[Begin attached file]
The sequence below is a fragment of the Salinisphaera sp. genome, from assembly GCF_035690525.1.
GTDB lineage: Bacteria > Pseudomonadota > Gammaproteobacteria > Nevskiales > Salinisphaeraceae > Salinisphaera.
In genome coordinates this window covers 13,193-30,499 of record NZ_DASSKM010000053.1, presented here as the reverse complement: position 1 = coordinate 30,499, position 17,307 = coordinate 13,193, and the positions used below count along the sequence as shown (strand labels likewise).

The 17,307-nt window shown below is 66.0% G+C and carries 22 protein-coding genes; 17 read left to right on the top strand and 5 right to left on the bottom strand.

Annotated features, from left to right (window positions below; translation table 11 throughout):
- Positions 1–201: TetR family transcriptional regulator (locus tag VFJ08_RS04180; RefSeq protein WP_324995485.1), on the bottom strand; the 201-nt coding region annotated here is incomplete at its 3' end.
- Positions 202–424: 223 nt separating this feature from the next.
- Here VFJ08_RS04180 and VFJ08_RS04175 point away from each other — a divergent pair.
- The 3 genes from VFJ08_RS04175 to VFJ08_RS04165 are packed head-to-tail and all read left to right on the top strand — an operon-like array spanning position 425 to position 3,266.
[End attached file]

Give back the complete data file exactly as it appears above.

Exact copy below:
The sequence below is a fragment of the Salinisphaera sp. genome, from assembly GCF_035690525.1.
GTDB lineage: Bacteria > Pseudomonadota > Gammaproteobacteria > Nevskiales > Salinisphaeraceae > Salinisphaera.
In genome coordinates this window covers 13,193-30,499 of record NZ_DASSKM010000053.1, presented here as the reverse complement: position 1 = coordinate 30,499, position 17,307 = coordinate 13,193, and the positions used below count along the sequence as shown (strand labels likewise).

The 17,307-nt window shown below is 66.0% G+C and carries 22 protein-coding genes; 17 read left to right on the top strand and 5 right to left on the bottom strand.

Annotated features, from left to right (window positions below; translation table 11 throughout):
- Positions 1–201: TetR family transcriptional regulator (locus tag VFJ08_RS04180; RefSeq protein WP_324995485.1), on the bottom strand; the 201-nt coding region annotated here is incomplete at its 3' end.
- Positions 202–424: 223 nt separating this feature from the next.
- Here VFJ08_RS04180 and VFJ08_RS04175 point away from each other — a divergent pair.
- The 3 genes from VFJ08_RS04175 to VFJ08_RS04165 are packed head-to-tail and all read left to right on the top strand — an operon-like array spanning position 425 to position 3,266.